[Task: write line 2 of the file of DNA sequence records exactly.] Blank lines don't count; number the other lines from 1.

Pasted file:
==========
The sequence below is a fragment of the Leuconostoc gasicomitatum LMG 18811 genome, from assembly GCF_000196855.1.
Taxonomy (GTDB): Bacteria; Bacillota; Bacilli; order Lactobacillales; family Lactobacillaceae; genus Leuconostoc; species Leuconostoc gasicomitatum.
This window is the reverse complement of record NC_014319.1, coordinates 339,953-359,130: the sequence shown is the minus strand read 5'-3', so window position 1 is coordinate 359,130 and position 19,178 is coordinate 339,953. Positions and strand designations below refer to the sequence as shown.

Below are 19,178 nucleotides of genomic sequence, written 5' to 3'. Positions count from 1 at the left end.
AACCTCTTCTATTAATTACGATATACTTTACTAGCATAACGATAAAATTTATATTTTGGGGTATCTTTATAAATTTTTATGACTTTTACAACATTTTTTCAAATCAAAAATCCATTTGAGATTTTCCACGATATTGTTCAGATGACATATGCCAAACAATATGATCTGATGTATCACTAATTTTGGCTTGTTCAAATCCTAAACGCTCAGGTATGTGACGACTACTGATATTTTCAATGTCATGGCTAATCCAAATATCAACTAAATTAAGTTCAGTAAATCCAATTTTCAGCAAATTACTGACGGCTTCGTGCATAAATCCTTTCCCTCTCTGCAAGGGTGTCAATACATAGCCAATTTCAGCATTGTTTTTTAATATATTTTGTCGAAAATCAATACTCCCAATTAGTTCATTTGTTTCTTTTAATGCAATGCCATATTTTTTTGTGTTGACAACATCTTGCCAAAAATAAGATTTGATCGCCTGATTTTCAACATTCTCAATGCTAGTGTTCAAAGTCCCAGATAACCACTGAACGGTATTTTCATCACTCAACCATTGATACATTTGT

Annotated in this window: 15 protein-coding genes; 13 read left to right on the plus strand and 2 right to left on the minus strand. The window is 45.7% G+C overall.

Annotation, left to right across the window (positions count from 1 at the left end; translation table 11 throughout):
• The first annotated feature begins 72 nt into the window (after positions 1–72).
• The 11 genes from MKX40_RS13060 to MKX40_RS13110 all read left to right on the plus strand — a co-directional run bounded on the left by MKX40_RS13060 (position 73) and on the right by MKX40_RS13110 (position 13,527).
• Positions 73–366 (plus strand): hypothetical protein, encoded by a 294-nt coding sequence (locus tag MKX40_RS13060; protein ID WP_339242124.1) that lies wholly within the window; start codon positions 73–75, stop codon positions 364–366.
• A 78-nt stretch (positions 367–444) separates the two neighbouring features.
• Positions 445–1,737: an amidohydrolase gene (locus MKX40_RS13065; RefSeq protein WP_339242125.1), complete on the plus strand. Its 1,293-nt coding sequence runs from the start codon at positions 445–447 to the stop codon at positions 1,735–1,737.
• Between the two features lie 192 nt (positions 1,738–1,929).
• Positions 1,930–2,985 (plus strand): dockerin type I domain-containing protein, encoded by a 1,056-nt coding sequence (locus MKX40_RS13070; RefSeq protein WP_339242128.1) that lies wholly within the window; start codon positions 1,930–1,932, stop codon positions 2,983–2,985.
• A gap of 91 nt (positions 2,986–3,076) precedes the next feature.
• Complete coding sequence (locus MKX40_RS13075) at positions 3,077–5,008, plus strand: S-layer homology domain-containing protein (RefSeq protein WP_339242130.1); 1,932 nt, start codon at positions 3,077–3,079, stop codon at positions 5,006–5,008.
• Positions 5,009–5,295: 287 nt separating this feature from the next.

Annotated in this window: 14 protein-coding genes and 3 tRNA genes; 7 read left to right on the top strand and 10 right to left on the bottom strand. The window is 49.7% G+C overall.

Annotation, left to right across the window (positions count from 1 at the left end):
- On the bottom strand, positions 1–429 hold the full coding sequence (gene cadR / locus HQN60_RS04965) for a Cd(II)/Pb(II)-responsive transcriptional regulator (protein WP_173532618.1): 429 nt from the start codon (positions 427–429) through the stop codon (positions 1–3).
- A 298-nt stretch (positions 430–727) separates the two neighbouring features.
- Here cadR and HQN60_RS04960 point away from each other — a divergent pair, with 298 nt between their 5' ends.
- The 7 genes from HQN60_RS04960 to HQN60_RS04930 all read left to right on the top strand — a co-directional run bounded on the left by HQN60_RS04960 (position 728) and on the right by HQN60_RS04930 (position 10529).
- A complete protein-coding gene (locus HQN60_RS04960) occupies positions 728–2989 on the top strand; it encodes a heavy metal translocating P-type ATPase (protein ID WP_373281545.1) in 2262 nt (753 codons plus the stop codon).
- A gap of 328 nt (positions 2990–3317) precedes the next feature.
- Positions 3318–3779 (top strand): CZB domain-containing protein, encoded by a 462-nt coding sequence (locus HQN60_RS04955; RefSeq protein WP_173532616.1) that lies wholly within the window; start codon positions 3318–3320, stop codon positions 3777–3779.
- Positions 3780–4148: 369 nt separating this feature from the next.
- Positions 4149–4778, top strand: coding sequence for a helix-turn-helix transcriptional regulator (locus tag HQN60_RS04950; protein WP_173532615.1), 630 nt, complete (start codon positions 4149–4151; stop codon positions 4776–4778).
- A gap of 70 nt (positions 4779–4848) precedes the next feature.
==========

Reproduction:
Taxonomy (GTDB): Bacteria; Bacillota; Bacilli; order Lactobacillales; family Lactobacillaceae; genus Leuconostoc; species Leuconostoc gasicomitatum.